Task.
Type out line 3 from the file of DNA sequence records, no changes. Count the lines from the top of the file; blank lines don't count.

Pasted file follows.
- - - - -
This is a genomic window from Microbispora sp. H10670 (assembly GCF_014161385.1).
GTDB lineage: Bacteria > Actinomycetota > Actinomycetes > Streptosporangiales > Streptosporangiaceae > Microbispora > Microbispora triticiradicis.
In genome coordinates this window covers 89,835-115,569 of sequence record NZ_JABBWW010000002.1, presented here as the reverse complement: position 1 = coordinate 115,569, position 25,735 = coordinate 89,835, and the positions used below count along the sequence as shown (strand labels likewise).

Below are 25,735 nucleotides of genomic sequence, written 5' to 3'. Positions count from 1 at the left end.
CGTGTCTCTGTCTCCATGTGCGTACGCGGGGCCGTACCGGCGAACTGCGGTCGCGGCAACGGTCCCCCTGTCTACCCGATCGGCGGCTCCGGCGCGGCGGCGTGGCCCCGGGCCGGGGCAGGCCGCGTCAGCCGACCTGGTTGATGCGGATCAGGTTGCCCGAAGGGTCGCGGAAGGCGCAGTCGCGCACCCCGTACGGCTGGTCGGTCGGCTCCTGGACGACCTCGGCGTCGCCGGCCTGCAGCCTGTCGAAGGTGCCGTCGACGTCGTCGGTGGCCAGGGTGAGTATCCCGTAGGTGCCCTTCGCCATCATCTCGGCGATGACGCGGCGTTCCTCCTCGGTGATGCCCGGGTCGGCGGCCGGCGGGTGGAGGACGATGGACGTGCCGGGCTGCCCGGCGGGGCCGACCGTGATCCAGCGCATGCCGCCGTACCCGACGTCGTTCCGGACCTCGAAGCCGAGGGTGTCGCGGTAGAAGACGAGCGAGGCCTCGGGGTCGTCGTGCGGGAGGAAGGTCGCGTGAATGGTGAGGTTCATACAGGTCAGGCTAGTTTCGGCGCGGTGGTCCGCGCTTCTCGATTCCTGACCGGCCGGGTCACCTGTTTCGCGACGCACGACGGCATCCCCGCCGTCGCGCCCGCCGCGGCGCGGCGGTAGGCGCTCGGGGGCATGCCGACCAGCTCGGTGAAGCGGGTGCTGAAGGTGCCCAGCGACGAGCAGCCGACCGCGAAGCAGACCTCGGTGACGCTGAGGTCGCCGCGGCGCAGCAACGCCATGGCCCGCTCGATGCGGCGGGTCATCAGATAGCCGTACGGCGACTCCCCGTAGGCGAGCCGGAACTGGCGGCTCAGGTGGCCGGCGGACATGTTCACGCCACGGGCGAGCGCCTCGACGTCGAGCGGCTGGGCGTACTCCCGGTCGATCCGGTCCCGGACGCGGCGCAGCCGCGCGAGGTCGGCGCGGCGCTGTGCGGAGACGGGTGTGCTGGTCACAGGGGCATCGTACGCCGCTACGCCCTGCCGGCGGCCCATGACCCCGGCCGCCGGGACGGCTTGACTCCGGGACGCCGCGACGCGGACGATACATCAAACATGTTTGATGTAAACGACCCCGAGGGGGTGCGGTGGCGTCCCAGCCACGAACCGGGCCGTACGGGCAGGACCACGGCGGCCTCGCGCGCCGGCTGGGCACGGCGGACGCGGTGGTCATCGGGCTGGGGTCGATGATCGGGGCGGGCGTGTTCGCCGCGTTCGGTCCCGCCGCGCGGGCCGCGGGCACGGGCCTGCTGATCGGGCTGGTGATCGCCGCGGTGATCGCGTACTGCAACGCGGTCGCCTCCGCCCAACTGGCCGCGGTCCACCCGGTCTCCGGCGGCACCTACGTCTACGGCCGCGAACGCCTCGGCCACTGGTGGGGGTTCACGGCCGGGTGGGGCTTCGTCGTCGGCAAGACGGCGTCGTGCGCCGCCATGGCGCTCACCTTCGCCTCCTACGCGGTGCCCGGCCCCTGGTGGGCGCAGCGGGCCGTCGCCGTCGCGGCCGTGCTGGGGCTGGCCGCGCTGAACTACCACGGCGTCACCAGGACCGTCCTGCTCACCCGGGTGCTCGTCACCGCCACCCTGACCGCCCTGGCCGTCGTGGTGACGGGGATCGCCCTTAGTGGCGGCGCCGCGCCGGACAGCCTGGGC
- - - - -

In genome coordinates this window covers 89,835-115,569 of sequence record NZ_JABBWW010000002.1, presented here as the reverse complement: position 1 = coordinate 115,569, position 25,735 = coordinate 89,835, and the positions used below count along the sequence as shown (strand labels likewise).